2. Zinc sulphate floatation technique in which parasites are float in 33% w/v zinc sulphate.

 

The recommended technique for hospital laboratories is the formal ether technique. It is rapid and gives good concentration of parasitic cysts, eggs, and larvae, in fresh or preserved feces. The formal detergent sedimentation technique is suitable replacement for the formal ether technique if a centrifuge is not available and results are not required urgently. Floatation techniques are not recommended as routine concentration techniques because they concentrate only a small range of fecal parasites.

 

Examination of Blood:

Examination of blood smear stained with Giemsa stain is the most common method of detecting Plasmodium spp., Babesia spp., Trypanosoma spp., and some species of Microfilariae. Although motile organisms such as Trypanosoma spp. And Microfilaria can be detected on a wet preparation of a fresh blood specimen under low and high power magnification, identification is made on the basis of characteristics seen on a permanently stained smear. Concentration methods using membrane filters can be used to detect Trypanosoma spp. or Microfilariae but are rarely performed in the clinical laboratory.

 

Collection and preparation of the blood specimen:

Blood taken directly from a finger stick should be used for a malarial smear because it tends to give best staining characteristics. Blood collected in EDTA gives adequate staining if processed within 1 hour. With Giemsa stain cytoplasm of the parasite stains bluish and the chromatin red to purple red. Giemsa staining gives best morphological details but it is a time consuming procedure.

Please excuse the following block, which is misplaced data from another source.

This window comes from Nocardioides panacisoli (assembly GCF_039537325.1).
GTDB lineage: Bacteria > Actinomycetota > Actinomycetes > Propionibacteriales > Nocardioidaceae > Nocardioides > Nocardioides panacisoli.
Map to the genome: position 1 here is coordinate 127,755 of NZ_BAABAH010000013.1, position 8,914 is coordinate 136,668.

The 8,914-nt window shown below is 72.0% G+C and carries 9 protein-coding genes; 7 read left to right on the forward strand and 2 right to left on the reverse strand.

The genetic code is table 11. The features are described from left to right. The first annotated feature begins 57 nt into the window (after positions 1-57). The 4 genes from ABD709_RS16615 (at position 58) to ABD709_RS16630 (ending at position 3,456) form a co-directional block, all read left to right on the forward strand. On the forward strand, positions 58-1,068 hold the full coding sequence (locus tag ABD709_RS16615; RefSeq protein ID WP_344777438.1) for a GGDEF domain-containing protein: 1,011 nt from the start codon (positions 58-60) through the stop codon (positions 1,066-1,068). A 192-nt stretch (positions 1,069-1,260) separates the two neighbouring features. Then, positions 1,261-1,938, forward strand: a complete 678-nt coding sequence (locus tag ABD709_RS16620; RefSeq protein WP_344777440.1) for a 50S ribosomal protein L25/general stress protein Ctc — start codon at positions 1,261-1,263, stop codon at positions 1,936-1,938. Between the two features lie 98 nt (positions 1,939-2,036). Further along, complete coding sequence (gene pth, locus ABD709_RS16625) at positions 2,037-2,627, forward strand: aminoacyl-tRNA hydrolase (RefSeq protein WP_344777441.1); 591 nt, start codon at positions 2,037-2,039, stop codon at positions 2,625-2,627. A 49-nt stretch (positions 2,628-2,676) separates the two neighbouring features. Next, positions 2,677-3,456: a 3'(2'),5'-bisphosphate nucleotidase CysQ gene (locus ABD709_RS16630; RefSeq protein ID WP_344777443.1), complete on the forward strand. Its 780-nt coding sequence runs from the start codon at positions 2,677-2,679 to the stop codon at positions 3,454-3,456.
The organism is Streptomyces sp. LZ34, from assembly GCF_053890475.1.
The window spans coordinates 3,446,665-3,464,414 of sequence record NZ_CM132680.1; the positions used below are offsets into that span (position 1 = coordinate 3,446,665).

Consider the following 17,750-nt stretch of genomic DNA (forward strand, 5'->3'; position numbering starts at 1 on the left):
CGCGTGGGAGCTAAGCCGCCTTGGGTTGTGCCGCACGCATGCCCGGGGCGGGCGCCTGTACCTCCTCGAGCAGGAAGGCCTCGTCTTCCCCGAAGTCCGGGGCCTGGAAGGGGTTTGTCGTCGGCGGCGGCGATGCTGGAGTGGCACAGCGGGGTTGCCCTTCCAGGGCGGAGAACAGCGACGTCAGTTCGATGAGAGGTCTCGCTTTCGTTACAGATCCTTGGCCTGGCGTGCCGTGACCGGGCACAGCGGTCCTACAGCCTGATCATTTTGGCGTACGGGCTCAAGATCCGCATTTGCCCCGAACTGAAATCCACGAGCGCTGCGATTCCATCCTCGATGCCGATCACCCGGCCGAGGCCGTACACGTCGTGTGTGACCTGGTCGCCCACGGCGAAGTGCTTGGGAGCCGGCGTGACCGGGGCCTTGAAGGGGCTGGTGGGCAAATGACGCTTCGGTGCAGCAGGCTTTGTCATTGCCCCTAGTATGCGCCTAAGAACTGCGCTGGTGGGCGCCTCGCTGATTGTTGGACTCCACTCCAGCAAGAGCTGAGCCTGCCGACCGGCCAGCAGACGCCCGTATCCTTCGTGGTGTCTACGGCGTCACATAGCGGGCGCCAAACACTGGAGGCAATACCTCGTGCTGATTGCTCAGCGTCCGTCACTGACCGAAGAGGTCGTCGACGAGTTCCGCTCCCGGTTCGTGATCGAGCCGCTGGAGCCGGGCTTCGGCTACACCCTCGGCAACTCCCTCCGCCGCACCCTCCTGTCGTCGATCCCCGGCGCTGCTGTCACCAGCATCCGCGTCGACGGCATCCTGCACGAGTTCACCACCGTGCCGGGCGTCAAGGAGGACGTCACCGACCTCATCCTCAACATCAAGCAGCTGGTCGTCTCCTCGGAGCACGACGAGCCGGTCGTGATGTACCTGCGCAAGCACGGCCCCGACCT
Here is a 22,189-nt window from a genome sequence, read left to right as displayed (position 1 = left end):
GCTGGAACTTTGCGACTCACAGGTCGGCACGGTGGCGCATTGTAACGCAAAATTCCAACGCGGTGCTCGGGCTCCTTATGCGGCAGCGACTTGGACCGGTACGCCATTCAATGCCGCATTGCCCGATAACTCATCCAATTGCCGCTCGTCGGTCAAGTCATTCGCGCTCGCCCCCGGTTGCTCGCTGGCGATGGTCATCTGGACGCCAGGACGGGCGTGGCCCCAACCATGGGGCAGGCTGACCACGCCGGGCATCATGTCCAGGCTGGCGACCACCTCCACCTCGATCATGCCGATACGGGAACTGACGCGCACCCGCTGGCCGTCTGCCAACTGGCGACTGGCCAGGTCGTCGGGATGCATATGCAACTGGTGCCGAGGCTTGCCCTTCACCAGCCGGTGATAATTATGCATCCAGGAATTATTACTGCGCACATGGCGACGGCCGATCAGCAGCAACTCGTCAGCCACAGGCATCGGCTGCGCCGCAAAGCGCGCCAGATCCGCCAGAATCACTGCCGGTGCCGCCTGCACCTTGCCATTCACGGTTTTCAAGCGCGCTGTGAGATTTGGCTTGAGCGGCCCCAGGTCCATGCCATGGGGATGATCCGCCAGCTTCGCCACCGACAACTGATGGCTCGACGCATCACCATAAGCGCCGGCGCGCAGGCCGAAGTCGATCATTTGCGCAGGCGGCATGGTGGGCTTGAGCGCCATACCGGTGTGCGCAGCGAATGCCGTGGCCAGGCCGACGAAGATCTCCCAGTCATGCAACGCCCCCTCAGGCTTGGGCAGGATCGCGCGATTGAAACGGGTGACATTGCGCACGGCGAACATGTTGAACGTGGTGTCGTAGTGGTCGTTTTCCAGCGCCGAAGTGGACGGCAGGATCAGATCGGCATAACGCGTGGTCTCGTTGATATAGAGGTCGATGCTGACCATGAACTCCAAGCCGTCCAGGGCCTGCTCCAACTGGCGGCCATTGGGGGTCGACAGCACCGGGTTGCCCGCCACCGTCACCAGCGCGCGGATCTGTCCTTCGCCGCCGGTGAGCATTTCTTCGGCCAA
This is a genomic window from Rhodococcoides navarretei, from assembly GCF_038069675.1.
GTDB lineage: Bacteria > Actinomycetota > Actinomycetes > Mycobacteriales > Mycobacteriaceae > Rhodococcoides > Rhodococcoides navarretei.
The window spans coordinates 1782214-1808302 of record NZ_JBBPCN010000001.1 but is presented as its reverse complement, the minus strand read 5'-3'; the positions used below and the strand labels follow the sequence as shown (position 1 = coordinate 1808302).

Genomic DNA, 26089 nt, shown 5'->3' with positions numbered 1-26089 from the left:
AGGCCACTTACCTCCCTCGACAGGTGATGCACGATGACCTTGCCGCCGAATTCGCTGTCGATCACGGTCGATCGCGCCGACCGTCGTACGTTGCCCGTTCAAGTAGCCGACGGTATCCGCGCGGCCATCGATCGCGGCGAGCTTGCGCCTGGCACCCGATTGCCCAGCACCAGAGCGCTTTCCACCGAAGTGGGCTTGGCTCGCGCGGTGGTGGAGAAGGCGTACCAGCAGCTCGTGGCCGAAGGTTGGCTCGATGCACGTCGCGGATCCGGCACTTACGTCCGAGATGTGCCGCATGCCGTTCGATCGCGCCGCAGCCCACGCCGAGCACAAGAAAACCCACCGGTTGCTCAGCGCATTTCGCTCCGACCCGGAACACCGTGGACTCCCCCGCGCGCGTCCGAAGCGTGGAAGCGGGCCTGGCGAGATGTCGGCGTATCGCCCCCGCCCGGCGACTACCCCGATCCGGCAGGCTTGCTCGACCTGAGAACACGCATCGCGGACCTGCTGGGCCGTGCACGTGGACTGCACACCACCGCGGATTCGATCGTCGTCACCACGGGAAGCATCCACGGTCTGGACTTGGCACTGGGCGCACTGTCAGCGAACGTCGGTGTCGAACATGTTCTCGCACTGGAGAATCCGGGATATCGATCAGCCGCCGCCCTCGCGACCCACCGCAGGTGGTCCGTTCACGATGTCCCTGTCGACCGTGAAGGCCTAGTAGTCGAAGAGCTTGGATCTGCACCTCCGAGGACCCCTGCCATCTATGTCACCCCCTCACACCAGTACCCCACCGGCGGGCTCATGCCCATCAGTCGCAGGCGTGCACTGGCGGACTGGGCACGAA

Identification of the organism:

For the suspected case of blood parasites, both a thick and thin film should be made. Both preparations can be made on the same slide or on separate slides.

 

A thick film is best for detection of parasites, because organisms are concentrated in relatively small area. The thick film is made by pooling several drops of blood on the slide and then spreading it onto a 1.5 cm area. Thickness is optimal when newsprint is barely visible through the drop of blood before it dries. The blood should be allowed to dry for at least 6 hours before staining. It should not be fixed with methanol. Initial scanning of the stained smear at 10X detects microfilariae. At least 100 oil immersion fields should be examined before a negative result is reported.

 

Species identification should be made from a thin film, because the characteristics of the parasite and the RBC can be seen. The thin film is made in the same way as that for a differential count. It should be fixed in methanol for 1 minute and air dried before staining with Giemsa stain. The entire smear should be scanned at 10X for detection of the large parasites such as microfilariae; then at least 100 oil immersion fields must be examined for the presence of organisms such as Trypanosoma spp. or for intracellular organisms such as Plasmodium spp. or Babesia spp.

 

 

Immunodiagnosis of parasitic infection:

Immunodiagnosis is used to assist in the clinical diagnosis of parasitic infection and in the epidemiology and control of parasitic diseases.

 

Immunodiagnosis techniques are based on the detection of: